"My mom used to always say, when you stop working, we have to move back,” Song said. “A lot of kids, when they were that age, got rewards for going to auditions. I was the opposite—my auditions were my rewards. I’d be waiting by the door with my portfolio. My mom never read lines with me.”

Everything changed for Song when she was 15. Three transformative things happened, at once: “My mom got breast cancer for the first time, I booked Suite Life, and I was accepted into the college I’d always wanted to go to,” Song said. “My dad, who’s a schoolteacher, sat me down and said, ‘Here’s the thing. You have an amazing opportunity, if acting is what you want to do. Education is the most important thing. You go to college to figure out what you want to do, but if this is what you want to do, you have an opportunity to do it."

So, she turned down an acceptance to Harvard University to star as London Tipton on The Suite Life of Zack & Cody.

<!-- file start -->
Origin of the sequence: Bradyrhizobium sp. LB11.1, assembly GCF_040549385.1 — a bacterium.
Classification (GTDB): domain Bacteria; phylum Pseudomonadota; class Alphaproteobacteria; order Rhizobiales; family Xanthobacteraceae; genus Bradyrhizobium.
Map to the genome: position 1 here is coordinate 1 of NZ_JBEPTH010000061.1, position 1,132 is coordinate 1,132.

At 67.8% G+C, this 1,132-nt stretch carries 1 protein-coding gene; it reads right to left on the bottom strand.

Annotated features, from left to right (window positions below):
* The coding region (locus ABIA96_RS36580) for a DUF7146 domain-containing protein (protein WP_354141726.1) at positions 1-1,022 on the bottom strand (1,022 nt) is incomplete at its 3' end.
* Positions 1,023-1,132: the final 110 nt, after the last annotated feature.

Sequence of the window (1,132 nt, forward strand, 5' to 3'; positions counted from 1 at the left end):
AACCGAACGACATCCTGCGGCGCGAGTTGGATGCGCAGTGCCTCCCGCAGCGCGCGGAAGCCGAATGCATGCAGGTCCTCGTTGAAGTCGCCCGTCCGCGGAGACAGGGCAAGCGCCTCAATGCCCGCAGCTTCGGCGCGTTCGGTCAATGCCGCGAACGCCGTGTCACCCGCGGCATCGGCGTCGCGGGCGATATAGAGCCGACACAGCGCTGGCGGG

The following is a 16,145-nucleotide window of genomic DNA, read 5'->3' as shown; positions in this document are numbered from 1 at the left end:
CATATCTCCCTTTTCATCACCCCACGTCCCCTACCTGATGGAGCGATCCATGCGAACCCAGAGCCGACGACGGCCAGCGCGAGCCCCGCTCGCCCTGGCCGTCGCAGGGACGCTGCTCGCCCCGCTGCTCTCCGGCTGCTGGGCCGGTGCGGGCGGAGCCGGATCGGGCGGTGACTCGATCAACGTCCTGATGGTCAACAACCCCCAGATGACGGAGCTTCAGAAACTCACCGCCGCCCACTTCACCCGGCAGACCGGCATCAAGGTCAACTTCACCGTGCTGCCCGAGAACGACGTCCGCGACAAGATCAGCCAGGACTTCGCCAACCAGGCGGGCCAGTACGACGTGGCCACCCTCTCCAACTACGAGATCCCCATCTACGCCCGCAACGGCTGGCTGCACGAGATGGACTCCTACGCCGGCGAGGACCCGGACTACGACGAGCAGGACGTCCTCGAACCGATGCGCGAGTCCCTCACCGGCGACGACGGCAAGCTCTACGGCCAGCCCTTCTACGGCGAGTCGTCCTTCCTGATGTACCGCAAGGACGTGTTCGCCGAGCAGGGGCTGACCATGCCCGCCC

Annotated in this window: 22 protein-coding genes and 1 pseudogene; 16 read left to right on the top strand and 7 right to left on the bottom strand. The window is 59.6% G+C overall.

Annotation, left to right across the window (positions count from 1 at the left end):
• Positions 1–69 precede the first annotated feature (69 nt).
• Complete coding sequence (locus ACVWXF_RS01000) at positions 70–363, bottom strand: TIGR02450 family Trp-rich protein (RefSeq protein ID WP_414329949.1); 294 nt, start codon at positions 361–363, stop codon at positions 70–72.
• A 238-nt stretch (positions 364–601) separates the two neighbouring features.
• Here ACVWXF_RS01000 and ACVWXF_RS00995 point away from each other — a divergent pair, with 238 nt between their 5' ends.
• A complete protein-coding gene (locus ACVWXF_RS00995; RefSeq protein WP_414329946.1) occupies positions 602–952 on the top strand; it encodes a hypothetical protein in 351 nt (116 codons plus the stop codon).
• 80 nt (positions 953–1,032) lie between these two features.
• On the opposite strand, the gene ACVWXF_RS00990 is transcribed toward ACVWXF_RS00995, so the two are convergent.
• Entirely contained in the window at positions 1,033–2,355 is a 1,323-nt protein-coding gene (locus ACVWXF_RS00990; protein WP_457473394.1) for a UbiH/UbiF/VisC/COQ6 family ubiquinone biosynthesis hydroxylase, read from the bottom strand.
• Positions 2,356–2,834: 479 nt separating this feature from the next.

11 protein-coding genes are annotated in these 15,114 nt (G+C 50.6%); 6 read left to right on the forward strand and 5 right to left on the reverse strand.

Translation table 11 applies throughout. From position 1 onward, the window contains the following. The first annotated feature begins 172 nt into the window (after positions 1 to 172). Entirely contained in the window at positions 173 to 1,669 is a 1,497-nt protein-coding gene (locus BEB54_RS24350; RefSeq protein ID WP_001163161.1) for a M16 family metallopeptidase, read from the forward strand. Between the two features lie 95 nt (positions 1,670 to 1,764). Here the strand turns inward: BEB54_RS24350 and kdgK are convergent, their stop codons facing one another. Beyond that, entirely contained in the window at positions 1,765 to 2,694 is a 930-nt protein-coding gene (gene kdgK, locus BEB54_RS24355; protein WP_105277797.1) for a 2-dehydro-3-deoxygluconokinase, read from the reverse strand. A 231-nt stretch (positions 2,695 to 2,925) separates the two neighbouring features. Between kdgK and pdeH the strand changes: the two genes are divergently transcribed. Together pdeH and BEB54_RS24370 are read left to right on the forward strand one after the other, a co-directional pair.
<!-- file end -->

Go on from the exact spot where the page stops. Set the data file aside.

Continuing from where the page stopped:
To this day, she refers to the Suite Life cast as “the family” and makes a point of catching up with her former co-stars when they’re in town. “I actually see Dylan and Cole more than anyone because they live in New York. Any time I’m in New York or they’re in L.A., we go out of our way to see each other,” she admitted. “Ashley [Tisdale] lives like 10 minutes from me, and I see her maybe once a year. Same with Phill [Lewis], his daughter who just graduated high school sent me a photo and was like, ‘Brenda, I don’t remember life before you.’ That made me feel so old, but it’s amazing."